by Jim Riggs
October 19, 2002
Thurnau Is Starting Over
Instead Thurnau is “starting over.” That’s because he’s starting up the Jamestown Community College wrestling program from scratch - the Jayhawks haven’t been on the mats since the 1982-83 season under its only coach Bruce Turner.
“I would have been involved (with wrestling) even if the situation at JCC hadn’t opened up,” Thurnau said. “I still would have been helping Mark (Hetrick, his replacement) at high school or helping with the kids program. I owe so much to wrestling that I have to repay that debt.”
But he admitted, “I did not ever envision I would be involved in the college situation.”
But when Thurnau heard JCC was planning to bring back its wrestling program, he made a telephone call to athletic director Bill Burk, whose search for a coach suddenly ended.
“It’s more challenging, but it’s probably more rewarding,” Thurnau said. “It’s been a long time since Bruce was there, so it is like starting fresh. It’s been 19 years.”
So that meant ordering all new equipment and mainly finding wrestlers. However, a half dozen were already enrolled at JCC.
“They were the people initially who were the most excited, the kids that were already here,” Thurnau said of his six sophomores. “They have the opportunity to get at least one more year (of wrestling) at junior college and hopefully go on from there.”
But the rest of the roster was recruited from high school and some through letters and questionnaires sent to schools throughout New York and Northern Pennsylvania.
“I think I got two or three e-mails from prospective wrestlers who heard it through the grapevine that JCC was going to have a team.” Thurnau said. “But a vast majority of the contacts were as a result of kids sending their questionnaires back.”
Before that, Thurnau landed his first recruit last year while he was still coaching at Southwestern.
“The first person to make the commitment was Josh Anderson from Ridgway,” he said. “He’s a four-time JCC high school champion (in the Jamestown Holiday Tournament at JCC), so I’ve seen him for the last five years, and when there was a possibility at JCC would have a team, we talked. The first time I talked to him seriously about attending was at the JCC tournament (in December).”
The remainder of the roster includes wrestlers from nearby high schools such as Falconer, Randolph, Jamestown, Warren, Ripley and of course, Southwestern. But there are also wrestlers from Attica, East Greenbush (near Albany) and Hicksville.
A big attraction is that the program is starting from scratch.
“They all think in the back of their minds they will have pretty much equal opportunity because there was no one who had ‘varsity experience’ over them,” Thurnau said. “Everyone would be right in the same boat.”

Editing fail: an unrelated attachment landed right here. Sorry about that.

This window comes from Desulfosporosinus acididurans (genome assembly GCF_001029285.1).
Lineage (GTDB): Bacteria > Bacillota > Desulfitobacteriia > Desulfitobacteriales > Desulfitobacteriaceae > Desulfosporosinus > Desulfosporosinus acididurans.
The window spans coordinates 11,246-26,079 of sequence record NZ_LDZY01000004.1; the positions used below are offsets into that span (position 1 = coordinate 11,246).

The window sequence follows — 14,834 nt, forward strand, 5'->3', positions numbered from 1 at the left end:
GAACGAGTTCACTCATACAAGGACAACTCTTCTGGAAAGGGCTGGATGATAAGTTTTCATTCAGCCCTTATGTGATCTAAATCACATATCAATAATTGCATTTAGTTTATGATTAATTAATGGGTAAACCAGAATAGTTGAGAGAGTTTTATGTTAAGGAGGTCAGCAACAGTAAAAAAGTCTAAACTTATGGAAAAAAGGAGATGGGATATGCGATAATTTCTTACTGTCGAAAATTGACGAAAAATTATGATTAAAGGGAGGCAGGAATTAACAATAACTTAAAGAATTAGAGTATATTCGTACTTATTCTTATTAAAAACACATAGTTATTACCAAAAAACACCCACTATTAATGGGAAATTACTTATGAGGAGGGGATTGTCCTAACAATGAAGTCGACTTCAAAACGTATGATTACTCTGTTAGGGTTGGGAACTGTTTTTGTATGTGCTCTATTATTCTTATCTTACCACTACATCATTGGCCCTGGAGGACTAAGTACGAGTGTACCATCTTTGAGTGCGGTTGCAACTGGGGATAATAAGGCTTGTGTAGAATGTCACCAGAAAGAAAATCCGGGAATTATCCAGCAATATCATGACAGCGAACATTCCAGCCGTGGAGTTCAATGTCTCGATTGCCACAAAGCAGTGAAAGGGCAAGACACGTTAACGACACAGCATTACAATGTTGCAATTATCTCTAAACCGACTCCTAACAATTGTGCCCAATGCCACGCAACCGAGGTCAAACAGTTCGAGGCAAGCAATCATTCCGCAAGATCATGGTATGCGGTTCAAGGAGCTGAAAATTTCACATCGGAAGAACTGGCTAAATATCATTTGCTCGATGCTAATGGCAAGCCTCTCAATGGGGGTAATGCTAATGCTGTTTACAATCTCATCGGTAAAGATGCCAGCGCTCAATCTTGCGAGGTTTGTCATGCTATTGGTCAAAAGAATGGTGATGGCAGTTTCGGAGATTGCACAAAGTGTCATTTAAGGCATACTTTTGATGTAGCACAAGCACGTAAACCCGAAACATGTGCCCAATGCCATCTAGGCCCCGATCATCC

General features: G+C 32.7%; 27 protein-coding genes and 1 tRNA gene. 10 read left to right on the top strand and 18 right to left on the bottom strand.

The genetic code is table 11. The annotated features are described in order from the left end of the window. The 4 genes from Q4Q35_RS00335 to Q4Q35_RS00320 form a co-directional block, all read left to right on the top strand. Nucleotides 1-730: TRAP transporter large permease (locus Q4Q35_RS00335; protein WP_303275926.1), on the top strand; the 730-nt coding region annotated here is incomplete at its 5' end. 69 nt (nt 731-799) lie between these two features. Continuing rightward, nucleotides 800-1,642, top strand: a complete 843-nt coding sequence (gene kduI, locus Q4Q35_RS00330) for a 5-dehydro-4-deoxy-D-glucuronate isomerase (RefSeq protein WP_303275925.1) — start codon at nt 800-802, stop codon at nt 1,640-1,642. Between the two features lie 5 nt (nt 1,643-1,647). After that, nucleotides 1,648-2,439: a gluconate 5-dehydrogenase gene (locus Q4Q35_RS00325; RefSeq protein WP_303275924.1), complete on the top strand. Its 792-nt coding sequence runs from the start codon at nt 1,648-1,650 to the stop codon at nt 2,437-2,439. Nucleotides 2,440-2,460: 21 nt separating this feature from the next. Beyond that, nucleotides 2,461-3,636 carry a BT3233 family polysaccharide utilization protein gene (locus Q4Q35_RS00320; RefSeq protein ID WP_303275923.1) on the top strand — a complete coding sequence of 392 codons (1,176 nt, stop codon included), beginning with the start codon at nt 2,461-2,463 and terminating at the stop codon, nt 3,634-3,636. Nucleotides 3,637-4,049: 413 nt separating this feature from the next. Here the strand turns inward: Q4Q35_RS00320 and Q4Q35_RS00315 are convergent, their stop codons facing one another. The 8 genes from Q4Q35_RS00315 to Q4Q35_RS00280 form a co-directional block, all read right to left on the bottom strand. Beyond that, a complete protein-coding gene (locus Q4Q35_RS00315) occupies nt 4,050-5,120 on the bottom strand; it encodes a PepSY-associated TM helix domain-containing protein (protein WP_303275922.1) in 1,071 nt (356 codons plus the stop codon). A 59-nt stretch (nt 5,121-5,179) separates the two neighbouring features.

And in addition to wrestling, JCC academics have been an attraction.
“The more I talk to prospective kids, and I’m already talking to kids for next year, JCC’s academic program is the biggest plus,” he said, noting the “extras” offered to keep them as competitive in the classroom as in athletics. “Kids are very enthusiastic about the fact that they can transfer to a four-year school.”
College competition will not only be new for the wrestlers, but also their coach.
“It’s a very different atmosphere and it’s difficult for me to learn things like rules for weight certification and different procedures for a college program as compared to a high school program.” Thurnau said. “But everyone at JCC from the people in admissions and (men’s basketball coach) Mike Cordovano, (athletic director) Bill Burke and (women’s basketball coach) Keith Martin and (director of student services) Kaye Young at Main Street (a tutoring center), these people have bent over backwards. I’m sure every time they see me they want to hide because I have all kinds of questions. They’ve helped so much to make the transition as easy as possible.”
Helping out Thurnau as an assistant coach is his son, Tim. And later there will also be Brad Rowe, who won two state wrestling titles at Ripley and was an All-American at Niagara County CC and at Brockport State. He is student teaching at Brocton and helping with the football team, and he will join Thurnau when the football season is over.
“He can tell us what we need to expect,” Thurnau said about Rowe’s experience in NJCAA Region 3 wrestling. “He’s going to be a great asset.”
Although it’s been 19 years, Thurnau hopes to return the program to the success it had under Turner, which included two Region 3 championships and two individual national championships.
“He had one of the most successful junior college programs in the country,” Thurnau said. “When Bruce was at JCC, every time we got a wrestling magazine at the high school we always looked at the junior college things and they were always one of the top 20 junior colleges in the country. That’s our long-term goal, to return the program to that level. It’s lofty, but I think it’s obtainable.”
And his wrestlers agree because they have noticed the regional championship banners hanging in the JCC gym.
“Yesterday at the end of practice one of the kids looked across at the one from when they were regional champions in ’74 and said, ‘Coach, we’ve got to get some new banners.’”